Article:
A Cyclist's Guide to Falling
This entry was posted on May 5, 2015.
At some point in your cycling life, you'll take a spill. It's the hard truth that falls happen, and they are never pleasant. You should be able to avoid the vast majority of falls by riding smart, being aware of your surroundings, and reacting to changing road conditions, but it is important to simply know how to fall.
Know how to fall?
It might sound like nonsense, but anyone who has studied martial arts knows that one of the first things that is taught in many of these disciplines is the basic skill of falling. All bicyclists should think about this as well; it's a good skill to develop.
Be prepared to fall and fall well.
By definition, a fall is at least partially uncontrolled. If you had full control of the situation, you wouldn't be falling, right? Falling correctly is about regaining what control you can, reacting to the circumstances of the fall, and acting in a manner to reduce the injuries you will sustain.
In general, you should try to stay loose as you fall. In practice, this will be hard, as most falls happen so fast that your reflexes take over. To build good reflexes, take the time to imagine what you would do if you fell in a certain situation. Do this while riding to begin to instill muscle memory and visualization of good reaction patterns.
And a piece on falling wouldn't be complete if we didn't encourage you to wear a bike helmet. After all, impact to the head can be deadly, no matter how gracefully you go down.
Cyclists generally see the same sorts of falls. The most feared is the "endo," when the bike suddenly stops and the rider is catapulted over the handlebars. The endo can often be avoided by good riding technique. Be sure that when you are descending steep hills (or in any situation where swift braking might be required) that your weight is far back on the bicycle. Often, this will even mean scooting your butt behind the saddle. It might feel awkward, but it's definitely the recommended (and safest) position.
The other thing you can do to prevent an endo is to practice braking quickly, especially with the front brake. In any situation where you will be moving quickly, the rear brake isn't going to do much -- your momentum is too far forward. Practice using the front brake to stop, starting slow and working up to higher speeds and quicker stops. Use your arms to absorb the force of the momentum and keep your weight back.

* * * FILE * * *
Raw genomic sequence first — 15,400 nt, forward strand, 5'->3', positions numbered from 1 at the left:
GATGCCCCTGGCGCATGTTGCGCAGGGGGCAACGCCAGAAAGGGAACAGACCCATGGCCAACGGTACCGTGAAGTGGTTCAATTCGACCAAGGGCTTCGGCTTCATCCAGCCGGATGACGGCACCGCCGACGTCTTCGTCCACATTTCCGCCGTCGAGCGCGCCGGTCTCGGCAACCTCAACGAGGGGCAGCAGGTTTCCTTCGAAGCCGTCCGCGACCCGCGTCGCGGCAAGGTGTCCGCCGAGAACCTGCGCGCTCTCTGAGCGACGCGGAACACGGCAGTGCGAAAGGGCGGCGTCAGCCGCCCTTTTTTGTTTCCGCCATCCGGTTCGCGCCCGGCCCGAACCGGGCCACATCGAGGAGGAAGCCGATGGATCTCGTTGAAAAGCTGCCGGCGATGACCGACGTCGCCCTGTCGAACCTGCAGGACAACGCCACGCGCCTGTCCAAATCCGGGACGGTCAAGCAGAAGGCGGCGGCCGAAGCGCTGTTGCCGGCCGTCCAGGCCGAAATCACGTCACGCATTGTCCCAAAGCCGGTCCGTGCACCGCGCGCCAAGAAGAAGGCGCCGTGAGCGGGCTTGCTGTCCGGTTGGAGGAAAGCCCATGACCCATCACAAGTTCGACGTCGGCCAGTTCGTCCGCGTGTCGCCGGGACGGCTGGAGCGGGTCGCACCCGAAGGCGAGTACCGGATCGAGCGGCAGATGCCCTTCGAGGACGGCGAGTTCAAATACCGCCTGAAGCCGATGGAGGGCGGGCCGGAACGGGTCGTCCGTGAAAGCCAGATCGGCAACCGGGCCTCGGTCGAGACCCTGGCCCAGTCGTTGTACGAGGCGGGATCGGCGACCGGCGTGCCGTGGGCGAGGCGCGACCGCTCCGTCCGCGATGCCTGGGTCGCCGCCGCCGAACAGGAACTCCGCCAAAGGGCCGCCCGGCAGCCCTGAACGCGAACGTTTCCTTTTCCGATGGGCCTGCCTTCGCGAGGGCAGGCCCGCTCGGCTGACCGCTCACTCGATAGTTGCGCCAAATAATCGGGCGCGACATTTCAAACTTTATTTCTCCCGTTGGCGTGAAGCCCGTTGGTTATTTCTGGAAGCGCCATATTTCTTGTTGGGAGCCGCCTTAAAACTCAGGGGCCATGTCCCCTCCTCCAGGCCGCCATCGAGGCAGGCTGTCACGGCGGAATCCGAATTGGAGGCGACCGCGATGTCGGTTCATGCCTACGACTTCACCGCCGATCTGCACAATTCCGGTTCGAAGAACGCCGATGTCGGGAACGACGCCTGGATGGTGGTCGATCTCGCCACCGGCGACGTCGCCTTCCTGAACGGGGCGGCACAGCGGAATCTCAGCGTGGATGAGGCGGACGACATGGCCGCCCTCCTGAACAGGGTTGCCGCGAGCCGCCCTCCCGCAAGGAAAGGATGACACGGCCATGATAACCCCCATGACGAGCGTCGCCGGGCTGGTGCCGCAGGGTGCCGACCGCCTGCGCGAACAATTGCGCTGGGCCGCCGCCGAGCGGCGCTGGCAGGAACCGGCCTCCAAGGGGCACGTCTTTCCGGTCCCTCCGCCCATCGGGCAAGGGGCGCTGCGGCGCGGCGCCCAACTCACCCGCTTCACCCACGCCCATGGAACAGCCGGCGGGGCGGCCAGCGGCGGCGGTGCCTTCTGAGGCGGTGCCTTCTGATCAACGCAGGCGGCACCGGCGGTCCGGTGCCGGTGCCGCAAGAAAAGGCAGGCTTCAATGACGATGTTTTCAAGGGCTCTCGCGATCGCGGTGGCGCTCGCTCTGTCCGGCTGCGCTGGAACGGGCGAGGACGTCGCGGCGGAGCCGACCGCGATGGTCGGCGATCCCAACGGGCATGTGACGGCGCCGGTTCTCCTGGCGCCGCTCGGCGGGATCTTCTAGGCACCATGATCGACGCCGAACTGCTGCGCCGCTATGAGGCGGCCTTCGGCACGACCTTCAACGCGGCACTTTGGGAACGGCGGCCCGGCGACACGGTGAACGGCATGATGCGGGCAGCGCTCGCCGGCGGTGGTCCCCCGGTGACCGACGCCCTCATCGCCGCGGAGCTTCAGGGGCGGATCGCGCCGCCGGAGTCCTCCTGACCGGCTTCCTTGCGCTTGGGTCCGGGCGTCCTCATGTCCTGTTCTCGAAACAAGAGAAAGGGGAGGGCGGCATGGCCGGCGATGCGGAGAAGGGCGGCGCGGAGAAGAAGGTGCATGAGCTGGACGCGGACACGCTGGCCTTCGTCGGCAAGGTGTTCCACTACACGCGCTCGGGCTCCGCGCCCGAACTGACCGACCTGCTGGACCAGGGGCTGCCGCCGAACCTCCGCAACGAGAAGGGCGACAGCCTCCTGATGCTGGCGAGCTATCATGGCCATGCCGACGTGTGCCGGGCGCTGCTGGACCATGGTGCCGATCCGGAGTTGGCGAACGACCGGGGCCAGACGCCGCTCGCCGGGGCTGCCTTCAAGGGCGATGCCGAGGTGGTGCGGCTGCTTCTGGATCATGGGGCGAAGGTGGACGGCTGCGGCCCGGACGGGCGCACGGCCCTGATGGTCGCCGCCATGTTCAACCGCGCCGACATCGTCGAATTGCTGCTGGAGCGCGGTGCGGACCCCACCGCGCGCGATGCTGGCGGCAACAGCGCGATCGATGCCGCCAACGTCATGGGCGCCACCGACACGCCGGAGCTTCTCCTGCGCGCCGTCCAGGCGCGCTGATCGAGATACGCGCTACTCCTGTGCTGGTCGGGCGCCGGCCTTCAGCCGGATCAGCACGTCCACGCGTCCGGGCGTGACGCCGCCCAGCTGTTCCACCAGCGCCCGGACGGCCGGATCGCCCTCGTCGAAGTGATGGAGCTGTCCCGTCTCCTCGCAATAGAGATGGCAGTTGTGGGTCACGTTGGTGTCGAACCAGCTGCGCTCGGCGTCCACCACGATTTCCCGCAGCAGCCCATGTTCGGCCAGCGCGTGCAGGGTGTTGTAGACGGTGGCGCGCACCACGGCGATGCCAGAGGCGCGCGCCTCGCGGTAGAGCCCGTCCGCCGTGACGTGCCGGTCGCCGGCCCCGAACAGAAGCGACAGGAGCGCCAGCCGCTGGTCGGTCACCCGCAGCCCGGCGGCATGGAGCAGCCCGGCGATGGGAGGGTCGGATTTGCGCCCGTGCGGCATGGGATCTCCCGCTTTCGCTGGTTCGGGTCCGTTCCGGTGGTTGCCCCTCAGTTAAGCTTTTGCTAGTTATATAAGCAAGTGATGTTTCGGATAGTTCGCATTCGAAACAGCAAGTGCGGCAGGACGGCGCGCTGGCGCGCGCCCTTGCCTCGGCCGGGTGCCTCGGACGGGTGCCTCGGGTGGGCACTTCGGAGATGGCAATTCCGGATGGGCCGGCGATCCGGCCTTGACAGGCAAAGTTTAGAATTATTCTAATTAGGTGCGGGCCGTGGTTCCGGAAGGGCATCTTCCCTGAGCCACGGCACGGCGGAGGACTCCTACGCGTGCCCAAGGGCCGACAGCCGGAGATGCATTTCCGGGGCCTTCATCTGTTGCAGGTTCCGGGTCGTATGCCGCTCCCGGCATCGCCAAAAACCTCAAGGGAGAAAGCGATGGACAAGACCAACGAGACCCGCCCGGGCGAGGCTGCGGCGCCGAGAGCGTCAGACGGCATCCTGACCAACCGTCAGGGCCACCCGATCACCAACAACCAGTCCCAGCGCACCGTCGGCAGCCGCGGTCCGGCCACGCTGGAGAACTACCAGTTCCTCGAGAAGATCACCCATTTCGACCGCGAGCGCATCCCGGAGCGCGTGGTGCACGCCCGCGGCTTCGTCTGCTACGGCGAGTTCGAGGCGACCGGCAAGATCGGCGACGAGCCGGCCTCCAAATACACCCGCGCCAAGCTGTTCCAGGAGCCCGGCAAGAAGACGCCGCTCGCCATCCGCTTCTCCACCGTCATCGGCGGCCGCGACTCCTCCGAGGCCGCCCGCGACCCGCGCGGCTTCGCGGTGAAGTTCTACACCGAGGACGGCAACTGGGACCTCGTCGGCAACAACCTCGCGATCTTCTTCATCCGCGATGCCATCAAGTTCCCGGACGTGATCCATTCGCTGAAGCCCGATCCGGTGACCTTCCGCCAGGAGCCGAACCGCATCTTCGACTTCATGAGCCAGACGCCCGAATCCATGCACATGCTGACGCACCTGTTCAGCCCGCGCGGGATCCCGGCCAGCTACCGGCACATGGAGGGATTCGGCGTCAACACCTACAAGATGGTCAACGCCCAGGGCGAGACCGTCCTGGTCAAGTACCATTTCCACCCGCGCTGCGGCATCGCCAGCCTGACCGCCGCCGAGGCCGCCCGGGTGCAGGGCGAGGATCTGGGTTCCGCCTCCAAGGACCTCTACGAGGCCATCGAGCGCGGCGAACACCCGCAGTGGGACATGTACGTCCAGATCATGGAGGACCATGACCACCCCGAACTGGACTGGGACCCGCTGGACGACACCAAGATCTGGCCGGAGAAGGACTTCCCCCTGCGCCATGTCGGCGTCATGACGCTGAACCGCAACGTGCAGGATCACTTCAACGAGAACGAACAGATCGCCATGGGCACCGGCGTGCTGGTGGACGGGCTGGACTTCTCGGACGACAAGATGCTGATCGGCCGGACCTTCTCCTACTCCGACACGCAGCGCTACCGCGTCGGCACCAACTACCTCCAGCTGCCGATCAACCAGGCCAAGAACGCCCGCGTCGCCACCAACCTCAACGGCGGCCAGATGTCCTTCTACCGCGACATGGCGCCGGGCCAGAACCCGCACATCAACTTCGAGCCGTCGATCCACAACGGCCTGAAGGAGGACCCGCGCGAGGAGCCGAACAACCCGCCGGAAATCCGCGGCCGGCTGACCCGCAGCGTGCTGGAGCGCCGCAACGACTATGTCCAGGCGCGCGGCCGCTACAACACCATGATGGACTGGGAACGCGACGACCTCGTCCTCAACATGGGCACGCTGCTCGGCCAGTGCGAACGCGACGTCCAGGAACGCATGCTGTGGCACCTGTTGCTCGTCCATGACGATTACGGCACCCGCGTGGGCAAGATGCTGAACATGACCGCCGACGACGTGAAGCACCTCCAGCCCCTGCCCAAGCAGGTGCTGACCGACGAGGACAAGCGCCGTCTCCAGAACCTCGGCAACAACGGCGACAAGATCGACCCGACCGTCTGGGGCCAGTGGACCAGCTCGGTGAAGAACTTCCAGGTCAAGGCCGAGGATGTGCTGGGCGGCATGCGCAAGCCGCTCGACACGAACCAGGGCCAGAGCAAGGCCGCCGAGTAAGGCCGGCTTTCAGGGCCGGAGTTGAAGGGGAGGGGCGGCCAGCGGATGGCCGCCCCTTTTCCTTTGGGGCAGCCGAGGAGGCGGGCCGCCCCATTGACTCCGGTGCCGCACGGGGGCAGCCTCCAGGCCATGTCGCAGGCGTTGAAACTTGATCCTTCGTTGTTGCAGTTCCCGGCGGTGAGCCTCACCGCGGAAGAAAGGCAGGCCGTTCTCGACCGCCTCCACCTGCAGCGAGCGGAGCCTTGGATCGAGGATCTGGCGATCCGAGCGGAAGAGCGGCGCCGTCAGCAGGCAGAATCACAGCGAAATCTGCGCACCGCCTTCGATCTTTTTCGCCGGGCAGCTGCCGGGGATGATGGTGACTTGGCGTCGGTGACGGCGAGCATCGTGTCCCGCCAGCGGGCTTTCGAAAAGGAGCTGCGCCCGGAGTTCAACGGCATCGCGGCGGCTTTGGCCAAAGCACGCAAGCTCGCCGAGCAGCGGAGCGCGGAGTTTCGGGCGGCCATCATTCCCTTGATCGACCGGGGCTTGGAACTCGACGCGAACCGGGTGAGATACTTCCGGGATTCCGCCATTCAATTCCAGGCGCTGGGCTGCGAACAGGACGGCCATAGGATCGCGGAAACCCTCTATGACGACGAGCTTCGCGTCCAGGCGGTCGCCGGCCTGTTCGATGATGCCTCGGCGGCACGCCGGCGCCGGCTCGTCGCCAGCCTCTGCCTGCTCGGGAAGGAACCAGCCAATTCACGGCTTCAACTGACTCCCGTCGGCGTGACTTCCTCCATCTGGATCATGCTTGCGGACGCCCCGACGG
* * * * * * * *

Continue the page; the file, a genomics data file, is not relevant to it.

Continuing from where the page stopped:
Your reflex will be to absorb the force of the fall with your arms, but unless they bend quickly to absorb the force and you tuck into a roll, you can break or injure your hands, wrists, or arms. Try to stay loose as you land.
If all this fails and you do go over the bike's handlebars, try follow these precautions: Tuck your head slightly in towards your chest to protect it. Curl your upper body to prepare to roll. Be very careful of extending your arms; your reflex will be to absorb the force of the fall with your arms, but unless they bend quickly to absorb the force and you tuck into a roll, you can break or injure your hands, wrists, or arms. Try to stay loose as you land.
Another common type of fall is the slide-out. This occurs when a rider is coming around a bend, leaning over steeply, and the wheel slides out from underneath you. As before, preparation is key. Make sure to keep your wheels underneath you as much as possible while cornering. Unless you are on an inclined velodrome track, this means not leaning wildly into the curve.
As usual when cornering, keep your head up to look towards your destination, have your weight on your outside leg (left leg for a right-hand turn, right leg for a left-hand turn), and try to point the knee of your inside leg toward the direction of the turn. This keeps your weight over the wheels, makes sure that your pedal is clear of scraping on the ground, and puts your inside leg in a good position.
If you do start to slide, this position will give you a little time to react. First, steer into the slide and stop braking. Just like if you are driving a car in icy conditions and begin to slide, this will help you regain traction. Don't try to steer back sharply once you have traction again; you could simply fall again. Now, try to find a good place to crash (if such a thing exists). Look for grass, or at least an area without curbs and other large obstacles.
The Side Fall
The third common type of crash is a simple side fall. This often occurs to folks who are just getting used to clipless pedals, but it can happen to others as well. Despite the low speed, this can be a painful fall, since the force usually goes straight onto your hip and arm. To make this as soft as possible, try to stay upright to the last moment; this will allow you to roll slightly as you fall, to gradually absorb the force of the fall through your torso.
Like with all the other types of falls, it is very important to protect your head by tucking your chin towards your chest. Stay relaxed, avoid stiffening up, and try to avoid planting your hand out to try to absorb the force of the fall. It won't work, and could result in serious injury. If you do plant your hand (it can be very hard to avoid) make sure that you keep your elbow bent and your fingers pointing forwards, which will help avoid locked elbows.
Got any tips on falling well? Share them below!